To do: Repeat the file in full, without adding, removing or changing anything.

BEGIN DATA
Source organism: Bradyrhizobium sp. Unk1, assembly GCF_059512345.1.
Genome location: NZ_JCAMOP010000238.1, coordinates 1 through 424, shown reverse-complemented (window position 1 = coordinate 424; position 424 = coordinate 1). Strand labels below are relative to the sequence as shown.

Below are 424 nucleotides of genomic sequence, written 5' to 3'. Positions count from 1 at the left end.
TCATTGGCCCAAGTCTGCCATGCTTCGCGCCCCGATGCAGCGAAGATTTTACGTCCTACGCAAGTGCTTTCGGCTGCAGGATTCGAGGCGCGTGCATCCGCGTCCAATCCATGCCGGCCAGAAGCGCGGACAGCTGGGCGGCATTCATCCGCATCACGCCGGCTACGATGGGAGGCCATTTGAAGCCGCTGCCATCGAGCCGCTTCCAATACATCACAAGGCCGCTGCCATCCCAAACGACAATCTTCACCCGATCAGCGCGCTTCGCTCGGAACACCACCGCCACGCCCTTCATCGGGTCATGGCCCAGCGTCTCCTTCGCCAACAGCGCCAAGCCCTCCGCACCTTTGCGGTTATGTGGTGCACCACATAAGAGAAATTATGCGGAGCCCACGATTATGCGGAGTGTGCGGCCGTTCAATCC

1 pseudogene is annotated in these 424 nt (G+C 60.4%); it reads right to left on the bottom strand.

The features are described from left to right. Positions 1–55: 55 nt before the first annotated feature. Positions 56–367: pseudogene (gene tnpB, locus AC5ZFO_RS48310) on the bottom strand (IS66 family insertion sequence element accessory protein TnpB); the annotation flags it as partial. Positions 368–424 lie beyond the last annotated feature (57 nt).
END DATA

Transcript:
Source organism: Bradyrhizobium sp. Unk1, assembly GCF_059512345.1.
Genome location: NZ_JCAMOP010000238.1, coordinates 1 through 424, shown reverse-complemented (window position 1 = coordinate 424; position 424 = coordinate 1). Strand labels below are relative to the sequence as shown.

Below are 424 nucleotides of genomic sequence, written 5' to 3'. Positions count from 1 at the left end.
TCATTGGCCCAAGTCTGCCATGCTTCGCGCCCCGATGCAGCGAAGATTTTACGTCCTACGCAAGTGCTTTCGGCTGCAGGATTCGAGGCGCGTGCATCCGCGTCCAATCCATGCCGGCCAGAAGCGCGGACAGCTGGGCGGCATTCATCCGCATCACGCCGGCTACGATGGGAGGCCATTTGAAGCCGCTGCCATCGAGCCGCTTCCAATACATCACAAGGCCGCTGCCATCCCAAACGACAATCTTCACCCGATCAGCGCGCTTCGCTCGGAACACCACCGCCACGCCCTTCATCGGGTCATGGCCCAGCGTCTCCTTCGCCAACAGCGCCAAGCCCTCCGCACCTTTGCGGTTATGTGGTGCACCACATAAGAGAAATTATGCGGAGCCCACGATTATGCGGAGTGTGCGGCCGTTCAATCC

1 pseudogene is annotated in these 424 nt (G+C 60.4%); it reads right to left on the bottom strand.

The features are described from left to right. Positions 1–55: 55 nt before the first annotated feature. Positions 56–367: pseudogene (gene tnpB, locus AC5ZFO_RS48310) on the bottom strand (IS66 family insertion sequence element accessory protein TnpB); the annotation flags it as partial. Positions 368–424 lie beyond the last annotated feature (57 nt).